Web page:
This book started so small, so small, with such a simple idea of a father and his two little children walking across the desert toward Kabul, and it just
kept snowballing. And I had this particular image of this trunk of a tree with all these branches that went everywhere -- it wasn't a conscious decision to
say I'm going to go France now, and then Greece, it just sort of developed organically that way. I wanted to see how far this story echoed and how many
lives it could touch. I was excited to explore that.
You're also experimenting with style and structure. Each chapter shares a unique perspective from a different character but is connected to the overall
mosaic. One chapter is in the form of a letter, another is a magazine interview, and most resemble short stories. Why break with traditional form and
employ an unorthodox approach for this particular novel?
I was interested in looking at people and situations from different points of view. I thought the magazine interview (set in Paris) was a perfect vehicle
to get inside the mind of this woman, a complicated poet, and get her idea of how she understands herself, her life, the world she was raised in and how
she understands her place in it. Because we've seen her before in an earlier chapter, and she's been described through the eyes of her Afghan chauffer;
she's also being described by her own daughter in the later chapters. So, we have these different accounts of a single person full of contradictions and
conflicts and we get to see her from multiple angles.
This is unlike the sort of archetypal characters I wrote in Kite Runner. There weren't too many ways of interpreting those characters, like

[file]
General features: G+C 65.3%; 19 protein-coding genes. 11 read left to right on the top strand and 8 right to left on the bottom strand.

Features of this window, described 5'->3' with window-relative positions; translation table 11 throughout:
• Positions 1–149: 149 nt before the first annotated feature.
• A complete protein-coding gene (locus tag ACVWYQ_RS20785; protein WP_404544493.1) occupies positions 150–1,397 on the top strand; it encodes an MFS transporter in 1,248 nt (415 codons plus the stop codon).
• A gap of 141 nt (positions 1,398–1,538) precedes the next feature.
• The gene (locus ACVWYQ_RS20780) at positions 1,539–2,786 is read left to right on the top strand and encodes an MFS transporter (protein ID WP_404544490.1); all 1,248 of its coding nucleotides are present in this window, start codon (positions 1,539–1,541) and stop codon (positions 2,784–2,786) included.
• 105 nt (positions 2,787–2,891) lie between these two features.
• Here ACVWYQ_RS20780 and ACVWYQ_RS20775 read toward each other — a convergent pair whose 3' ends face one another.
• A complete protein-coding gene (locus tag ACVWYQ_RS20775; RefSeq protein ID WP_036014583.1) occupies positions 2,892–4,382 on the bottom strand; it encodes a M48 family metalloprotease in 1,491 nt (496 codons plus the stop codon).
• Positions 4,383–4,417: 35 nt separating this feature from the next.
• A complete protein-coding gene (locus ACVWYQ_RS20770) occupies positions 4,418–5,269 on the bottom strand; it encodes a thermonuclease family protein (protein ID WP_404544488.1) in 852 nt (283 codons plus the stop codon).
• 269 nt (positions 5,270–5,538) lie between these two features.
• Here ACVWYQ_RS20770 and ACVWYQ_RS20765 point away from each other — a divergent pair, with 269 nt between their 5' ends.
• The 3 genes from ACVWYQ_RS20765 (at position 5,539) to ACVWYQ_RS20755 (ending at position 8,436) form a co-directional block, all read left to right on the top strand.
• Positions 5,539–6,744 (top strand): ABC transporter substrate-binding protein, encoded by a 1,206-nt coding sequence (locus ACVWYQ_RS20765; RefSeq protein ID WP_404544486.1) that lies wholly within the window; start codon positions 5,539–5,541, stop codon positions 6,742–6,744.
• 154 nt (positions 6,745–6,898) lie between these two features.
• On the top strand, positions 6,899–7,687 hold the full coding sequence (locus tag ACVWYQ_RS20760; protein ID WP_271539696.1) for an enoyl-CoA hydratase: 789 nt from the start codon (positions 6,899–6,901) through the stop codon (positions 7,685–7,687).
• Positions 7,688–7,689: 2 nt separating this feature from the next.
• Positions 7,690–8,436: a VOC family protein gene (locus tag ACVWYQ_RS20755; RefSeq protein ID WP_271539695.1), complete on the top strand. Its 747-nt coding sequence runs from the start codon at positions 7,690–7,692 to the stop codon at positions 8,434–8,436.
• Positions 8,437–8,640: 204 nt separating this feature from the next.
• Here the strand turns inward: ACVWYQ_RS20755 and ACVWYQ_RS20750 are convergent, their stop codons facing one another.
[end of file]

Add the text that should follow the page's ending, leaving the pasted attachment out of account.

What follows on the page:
Hassan, who was such a lovely, angelic character. But there are different ways of interpreting this woman. That's what this shifting perspective and
structure allowed me to do; see different people in different situations in different storylines from various angles.
Throughout the novel, I noticed the characters have a persistent need and search for an existing but absent love -- one that is eventually earned but
often at a burdensome cost. For most characters, it seems sacrifice is necessary to truly appreciate and understand love's reality. This reoccurs in
all your novels. What keeps drawing you to this theme?
You're right. It's something I'm drawn to. The very first chapter of this book, which is a fable, sets up questions that are raised throughout the book,
albeit in a realistic way and not an allegorical way. It begins with the notion of "family." I'm from Afghanistan, and family is so central to Afghan life.
It's the way you understand yourself, those around you, and how you perceive yourself in the world as part of this whole.
That opening fable asks what does family mean to you? To what length will you protect its unity? How far will you climb for it? How would you measure your
own personal happiness or what you owe to those around you? Are you capable of inflicting a deep, resounding loss upon yourself out of love for someone
else -- for the greater good? Also, I'm interested in the role of memory. In the fable, the div (a supernatural creature in Afghan folklore) gives
the father, Baba Ayub, a potion and relieves him of the burden and pain of remembering his son, whom the div has captured and hidden in his
fortress). This recurs at the end of the book with the character Abdullah.